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The primary literary device at work in the poem is the situational irony that is realized in its conclusion. How ironic that Richard Cory, the one man in town who seemed to have everything necessary for happiness and the one man who was envied above all others, is the one who takes his own life in a shocking and violent way.
Another literary device employed is that of hyperbole: Cory is so well dressed and attractive, he "glitters" when he walks in town. Metaphor is found in the first two lines of the final stanza:
So on we worked, and waited for the light,
And went without the meat, and cursed the bread;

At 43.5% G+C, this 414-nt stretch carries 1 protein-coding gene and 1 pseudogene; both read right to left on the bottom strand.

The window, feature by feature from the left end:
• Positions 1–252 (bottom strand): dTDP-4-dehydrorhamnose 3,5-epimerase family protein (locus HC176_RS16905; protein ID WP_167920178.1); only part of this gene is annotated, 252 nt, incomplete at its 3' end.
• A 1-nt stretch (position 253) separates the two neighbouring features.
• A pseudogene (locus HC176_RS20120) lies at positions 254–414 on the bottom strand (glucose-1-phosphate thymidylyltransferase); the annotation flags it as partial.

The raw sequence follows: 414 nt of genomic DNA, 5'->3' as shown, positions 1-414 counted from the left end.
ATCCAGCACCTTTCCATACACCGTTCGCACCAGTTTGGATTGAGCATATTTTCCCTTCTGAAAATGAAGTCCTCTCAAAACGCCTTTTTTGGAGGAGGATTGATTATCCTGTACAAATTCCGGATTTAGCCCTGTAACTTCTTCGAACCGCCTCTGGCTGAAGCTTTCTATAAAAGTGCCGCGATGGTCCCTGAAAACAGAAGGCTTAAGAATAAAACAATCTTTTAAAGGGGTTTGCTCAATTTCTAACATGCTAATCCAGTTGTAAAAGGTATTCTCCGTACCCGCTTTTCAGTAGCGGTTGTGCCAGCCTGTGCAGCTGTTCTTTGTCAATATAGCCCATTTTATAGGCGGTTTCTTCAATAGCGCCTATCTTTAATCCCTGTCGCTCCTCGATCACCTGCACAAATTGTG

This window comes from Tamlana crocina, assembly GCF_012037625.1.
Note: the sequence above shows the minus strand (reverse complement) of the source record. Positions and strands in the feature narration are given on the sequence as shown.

The "light" for which the common people wait could be interpreted as relief from poverty. Going "without the meat" metaphorically means doing without the better things in life, those things that poor people in the town cannot enjoy. Cursing "the bread" is a metaphor for their resentment, for being discontented with their poverty.
Finally, the poem employs a first-person narrator who is one of the poor in the town who admires Cory, and there is a strong contrast in the last two lines between the "calm summer night" and Cory's violent death as he "put a bullet through his head."
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